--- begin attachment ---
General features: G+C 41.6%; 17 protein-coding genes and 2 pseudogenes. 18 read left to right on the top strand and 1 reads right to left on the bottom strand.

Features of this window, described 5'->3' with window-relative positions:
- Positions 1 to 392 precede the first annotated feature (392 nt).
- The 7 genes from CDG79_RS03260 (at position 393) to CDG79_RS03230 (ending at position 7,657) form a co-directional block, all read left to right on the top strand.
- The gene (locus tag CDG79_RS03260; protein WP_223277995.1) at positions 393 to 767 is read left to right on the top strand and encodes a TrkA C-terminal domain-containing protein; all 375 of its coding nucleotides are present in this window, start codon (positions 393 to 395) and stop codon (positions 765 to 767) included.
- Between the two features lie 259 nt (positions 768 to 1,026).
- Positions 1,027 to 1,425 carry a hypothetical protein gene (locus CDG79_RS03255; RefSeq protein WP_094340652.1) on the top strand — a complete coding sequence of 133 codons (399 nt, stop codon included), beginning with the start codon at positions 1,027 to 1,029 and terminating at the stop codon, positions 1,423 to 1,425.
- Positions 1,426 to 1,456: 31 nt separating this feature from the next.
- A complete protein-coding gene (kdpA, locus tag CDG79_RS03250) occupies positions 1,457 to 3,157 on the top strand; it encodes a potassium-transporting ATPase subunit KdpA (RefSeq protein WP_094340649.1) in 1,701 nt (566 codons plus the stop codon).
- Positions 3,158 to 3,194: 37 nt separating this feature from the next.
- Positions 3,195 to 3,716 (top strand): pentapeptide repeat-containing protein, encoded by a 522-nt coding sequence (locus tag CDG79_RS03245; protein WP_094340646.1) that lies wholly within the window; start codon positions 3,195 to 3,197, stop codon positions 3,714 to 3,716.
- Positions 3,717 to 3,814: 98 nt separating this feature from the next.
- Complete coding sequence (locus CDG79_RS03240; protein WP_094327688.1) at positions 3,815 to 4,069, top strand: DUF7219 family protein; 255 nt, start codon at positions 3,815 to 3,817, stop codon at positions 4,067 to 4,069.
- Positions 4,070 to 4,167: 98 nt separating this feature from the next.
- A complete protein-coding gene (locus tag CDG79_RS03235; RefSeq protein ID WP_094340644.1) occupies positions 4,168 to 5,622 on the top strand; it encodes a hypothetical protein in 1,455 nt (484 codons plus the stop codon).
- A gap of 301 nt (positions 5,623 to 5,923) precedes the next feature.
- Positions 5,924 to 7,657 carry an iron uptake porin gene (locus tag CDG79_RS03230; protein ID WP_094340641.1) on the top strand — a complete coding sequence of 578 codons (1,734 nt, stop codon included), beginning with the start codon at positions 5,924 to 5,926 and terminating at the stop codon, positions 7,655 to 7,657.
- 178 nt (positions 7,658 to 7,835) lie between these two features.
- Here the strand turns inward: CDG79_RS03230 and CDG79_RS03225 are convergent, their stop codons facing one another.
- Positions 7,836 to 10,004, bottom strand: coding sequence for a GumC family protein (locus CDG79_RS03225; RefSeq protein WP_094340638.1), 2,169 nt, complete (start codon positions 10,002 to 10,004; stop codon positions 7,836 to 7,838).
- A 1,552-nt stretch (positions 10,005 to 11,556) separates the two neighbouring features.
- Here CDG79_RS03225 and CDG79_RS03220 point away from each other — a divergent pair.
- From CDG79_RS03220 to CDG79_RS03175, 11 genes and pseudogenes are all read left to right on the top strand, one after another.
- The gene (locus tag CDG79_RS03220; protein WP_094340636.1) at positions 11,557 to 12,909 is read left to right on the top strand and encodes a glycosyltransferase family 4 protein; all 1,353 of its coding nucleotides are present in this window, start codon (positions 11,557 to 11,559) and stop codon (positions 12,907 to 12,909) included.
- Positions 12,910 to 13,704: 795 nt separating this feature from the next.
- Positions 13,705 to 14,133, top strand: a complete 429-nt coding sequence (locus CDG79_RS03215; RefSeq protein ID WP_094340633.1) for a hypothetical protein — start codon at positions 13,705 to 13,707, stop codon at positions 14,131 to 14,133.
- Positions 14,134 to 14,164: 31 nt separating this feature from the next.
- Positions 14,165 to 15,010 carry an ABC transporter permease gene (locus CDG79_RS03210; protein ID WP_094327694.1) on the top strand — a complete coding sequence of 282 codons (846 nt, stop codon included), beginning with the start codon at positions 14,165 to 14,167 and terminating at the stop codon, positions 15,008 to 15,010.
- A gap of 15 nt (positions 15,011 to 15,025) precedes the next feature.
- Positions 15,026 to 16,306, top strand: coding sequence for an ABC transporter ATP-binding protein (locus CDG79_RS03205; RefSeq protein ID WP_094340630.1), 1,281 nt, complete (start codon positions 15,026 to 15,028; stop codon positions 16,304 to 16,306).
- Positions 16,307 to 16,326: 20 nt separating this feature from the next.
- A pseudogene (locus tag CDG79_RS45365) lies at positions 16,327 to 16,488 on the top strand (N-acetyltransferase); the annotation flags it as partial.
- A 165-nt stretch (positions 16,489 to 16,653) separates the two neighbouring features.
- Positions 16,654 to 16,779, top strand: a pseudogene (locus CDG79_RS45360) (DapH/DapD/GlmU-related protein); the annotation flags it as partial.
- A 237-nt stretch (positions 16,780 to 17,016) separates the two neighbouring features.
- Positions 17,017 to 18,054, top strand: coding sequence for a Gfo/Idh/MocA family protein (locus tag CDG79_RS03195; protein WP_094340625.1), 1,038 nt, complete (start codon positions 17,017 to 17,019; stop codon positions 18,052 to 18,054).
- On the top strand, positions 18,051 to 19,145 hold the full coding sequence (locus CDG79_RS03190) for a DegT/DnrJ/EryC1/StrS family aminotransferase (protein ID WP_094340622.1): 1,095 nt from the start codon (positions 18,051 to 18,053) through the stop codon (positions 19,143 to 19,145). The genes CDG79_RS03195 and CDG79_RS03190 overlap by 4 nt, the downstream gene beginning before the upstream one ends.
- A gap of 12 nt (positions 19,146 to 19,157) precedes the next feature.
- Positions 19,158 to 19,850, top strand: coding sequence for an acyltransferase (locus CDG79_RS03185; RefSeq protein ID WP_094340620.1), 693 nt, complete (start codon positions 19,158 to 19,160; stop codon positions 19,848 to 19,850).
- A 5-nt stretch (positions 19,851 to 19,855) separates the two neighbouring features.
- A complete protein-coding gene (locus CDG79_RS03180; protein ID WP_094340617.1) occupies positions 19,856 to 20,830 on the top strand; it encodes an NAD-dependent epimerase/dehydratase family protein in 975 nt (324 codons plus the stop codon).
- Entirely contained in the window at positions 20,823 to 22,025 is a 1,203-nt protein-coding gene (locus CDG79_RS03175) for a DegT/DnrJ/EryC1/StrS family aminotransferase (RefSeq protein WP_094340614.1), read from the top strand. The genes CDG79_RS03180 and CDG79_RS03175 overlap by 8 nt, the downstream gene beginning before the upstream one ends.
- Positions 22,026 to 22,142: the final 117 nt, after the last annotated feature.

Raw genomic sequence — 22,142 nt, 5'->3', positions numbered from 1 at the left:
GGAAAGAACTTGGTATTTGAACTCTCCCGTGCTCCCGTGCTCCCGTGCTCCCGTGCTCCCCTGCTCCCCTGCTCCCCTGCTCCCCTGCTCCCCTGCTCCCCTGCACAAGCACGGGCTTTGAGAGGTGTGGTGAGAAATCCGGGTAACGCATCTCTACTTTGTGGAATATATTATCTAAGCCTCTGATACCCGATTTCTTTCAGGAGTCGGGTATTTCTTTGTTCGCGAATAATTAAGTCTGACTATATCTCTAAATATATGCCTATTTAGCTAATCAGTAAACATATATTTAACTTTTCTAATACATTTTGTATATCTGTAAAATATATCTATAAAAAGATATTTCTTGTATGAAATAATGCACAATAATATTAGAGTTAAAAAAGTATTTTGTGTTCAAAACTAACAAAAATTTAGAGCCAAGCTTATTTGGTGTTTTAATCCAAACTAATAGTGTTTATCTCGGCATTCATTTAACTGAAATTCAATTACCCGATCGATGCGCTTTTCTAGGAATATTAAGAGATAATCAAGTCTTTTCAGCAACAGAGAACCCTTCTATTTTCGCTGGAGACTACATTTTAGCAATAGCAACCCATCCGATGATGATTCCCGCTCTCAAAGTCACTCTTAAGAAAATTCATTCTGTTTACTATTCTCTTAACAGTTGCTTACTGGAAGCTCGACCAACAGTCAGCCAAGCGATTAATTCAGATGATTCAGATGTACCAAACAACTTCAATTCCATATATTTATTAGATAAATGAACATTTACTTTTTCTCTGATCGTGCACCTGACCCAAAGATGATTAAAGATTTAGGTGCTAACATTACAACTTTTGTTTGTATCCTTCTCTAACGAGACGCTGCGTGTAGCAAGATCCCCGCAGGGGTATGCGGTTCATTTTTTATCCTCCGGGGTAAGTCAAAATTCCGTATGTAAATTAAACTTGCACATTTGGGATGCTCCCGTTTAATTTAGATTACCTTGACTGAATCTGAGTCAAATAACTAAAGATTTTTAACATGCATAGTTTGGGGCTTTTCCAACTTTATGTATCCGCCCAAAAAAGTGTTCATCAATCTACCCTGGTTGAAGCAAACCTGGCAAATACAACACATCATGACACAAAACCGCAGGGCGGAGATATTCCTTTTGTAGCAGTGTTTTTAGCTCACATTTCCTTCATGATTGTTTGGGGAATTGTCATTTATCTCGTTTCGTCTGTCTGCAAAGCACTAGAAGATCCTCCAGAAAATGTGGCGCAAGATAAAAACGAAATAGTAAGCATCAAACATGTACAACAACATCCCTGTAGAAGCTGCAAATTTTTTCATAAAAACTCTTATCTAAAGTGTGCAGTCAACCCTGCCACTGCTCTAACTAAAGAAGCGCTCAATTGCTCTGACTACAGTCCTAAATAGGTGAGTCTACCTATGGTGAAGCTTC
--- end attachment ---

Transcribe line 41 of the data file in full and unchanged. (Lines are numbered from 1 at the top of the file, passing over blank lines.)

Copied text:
- A complete protein-coding gene (locus CDG79_RS03180; protein ID WP_094340617.1) occupies positions 19,856 to 20,830 on the top strand; it encodes an NAD-dependent epimerase/dehydratase family protein in 975 nt (324 codons plus the stop codon).